Who are the protagonist and antagonist in "Young Goodman Brown"?

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While we may easily identify Young Goodman Brown as the protagonist in "Young Goodman Brown" by Nathaniel Hawthorne, it may be less obvious as to who the antagonist is.

By definition, a protagonist is a character around which the story revolves—who the story is mainly about. Hawthorne's tale is about Brown's journey into the forest one evening on an "errand."

The antagonist has to do with the story's conflict (though there may be more than one conflict), and is seen as the character "or force" that opposes the protagonist. In reading the story, one might first believe that the antagonist in the story is the old man who represents the Devil. His appearance frightens Brown, though the text notes that he is not surprised to see the "man" there.

“You are late, Goodman Brown,” said he. “The clock of the Old South was striking as I came through Boston, and that is full fifteen minutes agone.”

“Faith kept me back a while,” replied the young man, with a tremor in his voice, caused by the sudden appearance of his companion, though not wholly unexpected.

As Brown and the old man travel, we learn that his companion has known many of Brown's ancestors; as they continue on together, many of the most prominent citizens of this Puritan community are also in league with the Devil, heading to a Black Mass in the middle of the woods. Not once does Brown complain or attempt to leave the old man, suggesting that Brown is there by choice. However, when he sees his wife, Faith, at the gathering, he loses his trust in her goodness. In fact, it is after this that Brown loses trust in the virtuousness of mankind. This knowledge is what changes Brown.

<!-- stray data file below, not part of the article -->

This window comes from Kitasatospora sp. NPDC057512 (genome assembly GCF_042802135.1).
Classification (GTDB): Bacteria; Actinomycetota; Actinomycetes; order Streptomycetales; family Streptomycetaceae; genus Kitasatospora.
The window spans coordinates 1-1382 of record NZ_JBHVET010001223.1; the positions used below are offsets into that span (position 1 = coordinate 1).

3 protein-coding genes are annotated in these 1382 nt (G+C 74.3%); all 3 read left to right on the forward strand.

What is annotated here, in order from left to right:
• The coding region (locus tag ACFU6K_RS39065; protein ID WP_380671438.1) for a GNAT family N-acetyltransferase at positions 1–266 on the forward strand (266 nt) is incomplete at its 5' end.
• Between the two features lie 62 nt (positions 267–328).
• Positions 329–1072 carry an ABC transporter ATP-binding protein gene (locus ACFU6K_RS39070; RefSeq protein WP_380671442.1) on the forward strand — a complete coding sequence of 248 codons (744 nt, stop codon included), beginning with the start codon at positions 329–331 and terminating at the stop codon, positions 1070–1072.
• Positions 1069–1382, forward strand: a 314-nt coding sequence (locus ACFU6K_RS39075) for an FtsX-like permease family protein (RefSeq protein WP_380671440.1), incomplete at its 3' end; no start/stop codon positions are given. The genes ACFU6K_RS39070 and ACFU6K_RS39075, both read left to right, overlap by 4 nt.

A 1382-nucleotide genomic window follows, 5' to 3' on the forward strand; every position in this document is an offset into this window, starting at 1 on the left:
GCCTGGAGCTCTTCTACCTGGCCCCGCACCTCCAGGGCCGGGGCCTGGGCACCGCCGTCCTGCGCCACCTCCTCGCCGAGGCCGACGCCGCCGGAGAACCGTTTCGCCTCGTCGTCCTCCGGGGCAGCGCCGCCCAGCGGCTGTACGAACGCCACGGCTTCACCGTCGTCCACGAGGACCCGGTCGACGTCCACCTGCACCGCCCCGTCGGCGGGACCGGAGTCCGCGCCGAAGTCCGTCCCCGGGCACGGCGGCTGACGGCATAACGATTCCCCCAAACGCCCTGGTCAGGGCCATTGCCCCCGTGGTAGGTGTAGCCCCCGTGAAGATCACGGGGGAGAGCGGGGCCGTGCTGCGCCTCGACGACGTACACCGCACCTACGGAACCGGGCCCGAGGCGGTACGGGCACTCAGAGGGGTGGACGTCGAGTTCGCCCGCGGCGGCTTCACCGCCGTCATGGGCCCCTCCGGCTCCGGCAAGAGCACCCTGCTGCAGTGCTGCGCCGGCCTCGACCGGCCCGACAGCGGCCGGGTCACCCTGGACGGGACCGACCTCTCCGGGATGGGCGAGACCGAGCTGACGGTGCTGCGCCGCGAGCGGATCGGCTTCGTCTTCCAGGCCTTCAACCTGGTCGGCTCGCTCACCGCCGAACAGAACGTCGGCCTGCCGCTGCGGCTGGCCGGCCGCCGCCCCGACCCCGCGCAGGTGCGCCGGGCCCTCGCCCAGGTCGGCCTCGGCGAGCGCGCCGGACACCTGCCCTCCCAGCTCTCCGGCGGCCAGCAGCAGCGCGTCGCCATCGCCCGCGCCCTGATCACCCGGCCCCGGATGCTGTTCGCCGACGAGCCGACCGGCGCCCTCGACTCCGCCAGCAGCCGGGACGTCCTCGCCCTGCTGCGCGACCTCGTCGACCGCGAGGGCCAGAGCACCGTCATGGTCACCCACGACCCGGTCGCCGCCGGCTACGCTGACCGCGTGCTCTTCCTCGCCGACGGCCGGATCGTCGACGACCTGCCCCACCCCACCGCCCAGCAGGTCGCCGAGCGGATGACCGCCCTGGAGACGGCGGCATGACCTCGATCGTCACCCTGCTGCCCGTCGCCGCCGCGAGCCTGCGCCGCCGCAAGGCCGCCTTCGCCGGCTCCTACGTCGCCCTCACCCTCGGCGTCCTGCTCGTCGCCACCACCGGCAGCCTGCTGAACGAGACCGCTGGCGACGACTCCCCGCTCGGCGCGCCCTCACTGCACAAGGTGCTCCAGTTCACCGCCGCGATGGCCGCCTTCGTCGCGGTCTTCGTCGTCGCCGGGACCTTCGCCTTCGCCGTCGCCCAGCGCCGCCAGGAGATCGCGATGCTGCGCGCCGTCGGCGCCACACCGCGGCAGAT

The next morning young Goodman Brown comes slowly into the street of Salem village, staring around him like a bewildered man.

Brown perceives his neighbors in a new way: he sees "the good old minister" and "shrinks from him." Old Deacon Gookin is praying at his window, and Brown wonders,

What God doth the wizard pray to?

As he continues, Brown sees the woman he once revered:

Goody Cloyse, that excellent old Christian, stood in the early sunshine at her own lattice, catechizing a little girl who had brought her a pint of morning's milk. Goodman Brown snatched away the child as from the grasp of the fiend himself.

Finally, Brown sees his new wife, who he so loved before his visit to the woods. Now, he can only see her based upon his experience the night before, something he is not even sure actually happened. However, his lovely wife is now an "anathema." He walks past her without speaking. And from then on, he is a cynical, broken man.

Had Goodman Brown fallen asleep in the forest and only dreamed a wild dream of a witch-meeting?

Be it so if you will; but, alas! It was a dream of evil omen for young Goodman Brown. A stern, a sad, a darkly meditative, a distrustful, if not a desperate man did he become from the night of that fearful dream.